November 29, 2023
By: Shu Yasumi
Editor-in-Chief, SEISANZAI Japan
Mr. Norio Kodaira, Honorary Chairman of the Robotics Society of Japan, has published a book entitled “The Complete History of Industrial Robots” (Nikkan Kogyo Shimbun, published in Japanese). The book is about the history of the robot industry from a cross-sectional viewpoint of manufacturers, and is a book of great value as a resource. Mr. Kodaira, the Honorary Chairman, mentioned in the “Author’s Talk” column of the Nikkan Kogyo Shimbun on November 6 that “automation has become a tool for reducing manpower, not for strengthening competitiveness”. These are very astute words. Many people in the media, including myself, have bought into the propaganda that “industrial robots are manpower-saving tools” without giving it much thought. However, robots should be used to strengthen competitiveness, not as a passive means of alleviating labor shortages. A proactive use of robots is exactly what is needed.
But what is competitiveness? This would take a long discussion, I quote from Michael Treacy and Fred Wiersema’s book, “The Discipline of Market Leaders: Choose Your Customers, Narrow Your Focus, Dominate Your Market” for a discussion of the concept of competitiveness. According to the book, companies that become number one in their industry are superior in one of three areas: (1) operational excellence (i.e., great business systems = lower costs and convenience), (2) product leadership (great products), or (3) customer intimacy (“being close to customers”). This is the theory. In other words, each robot-using company must develop a strategy that combines one or more of these three factors with the capabilities of the robots.
For example, a DFM (Design for Manufacturing) type strategy of designing parts that are easy for the robot to hold in order to facilitate assembly automation would fall under (1). A production cell linked to an order system that uses robots to produce products 24 hours a day, 7 days a week, whenever customers request them, might fall under (3).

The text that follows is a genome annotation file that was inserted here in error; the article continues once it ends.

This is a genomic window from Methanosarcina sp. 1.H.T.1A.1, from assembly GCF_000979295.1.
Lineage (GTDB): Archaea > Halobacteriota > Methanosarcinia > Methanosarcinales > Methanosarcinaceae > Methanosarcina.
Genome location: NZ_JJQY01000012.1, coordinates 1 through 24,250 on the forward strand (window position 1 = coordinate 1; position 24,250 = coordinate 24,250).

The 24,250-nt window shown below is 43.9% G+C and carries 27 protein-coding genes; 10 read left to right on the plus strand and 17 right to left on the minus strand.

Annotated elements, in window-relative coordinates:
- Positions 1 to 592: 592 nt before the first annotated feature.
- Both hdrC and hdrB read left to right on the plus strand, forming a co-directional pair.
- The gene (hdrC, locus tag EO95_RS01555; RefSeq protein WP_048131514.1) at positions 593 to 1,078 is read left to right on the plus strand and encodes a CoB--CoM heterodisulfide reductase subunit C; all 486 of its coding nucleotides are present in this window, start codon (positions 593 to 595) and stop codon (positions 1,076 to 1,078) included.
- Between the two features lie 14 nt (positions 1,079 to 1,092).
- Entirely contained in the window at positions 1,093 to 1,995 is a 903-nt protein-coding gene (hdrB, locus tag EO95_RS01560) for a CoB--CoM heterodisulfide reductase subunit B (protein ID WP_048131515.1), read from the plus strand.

Thinking in this way, it becomes clear that robots are a technology not only for production engineers or maintenance personnel, but also for those who work outside of production, such as design and development, sales, general affairs, and quality control. This is because the clues to the proactive use of robots are scattered throughout their daily work as “professionals in their field,” and solving the problems they face can lead to increased competitiveness.
So, to all the executives reading this column. I would like to ask you to take people who work outside the manufacturing field to the “2023 International Robot Exhibition” (November 29-December 2, Tokyo Big Sight). If Japan is too far away, let them visit any robotics exhibition in your area. And give them homework to think about how they can directly or indirectly relate robotics to the work of their own departments. Also, after the exhibition, let them have many discussions and chats with production engineers and maintenance personnel. Robots are useful tools that can be used in any industry. It is no longer time to divide up which departments should be involved. Particularly in Japan, the working-age population is going to decline at a tremendous rate. Unfortunately, the manufacturing industry is not very popular, so no matter how hard we try, it is unlikely that many young people would join this industry. We must be prepared to develop the company for the next 10 or 20 years with only the members we have now. When it comes to which is more realistic, “increasing the popularity of the manufacturing industry” or “proactive use of robots,” the latter is clearly the more practical choice.
Thank you for reading this, and thank you very much for your attention to this issue.
September 15, 2023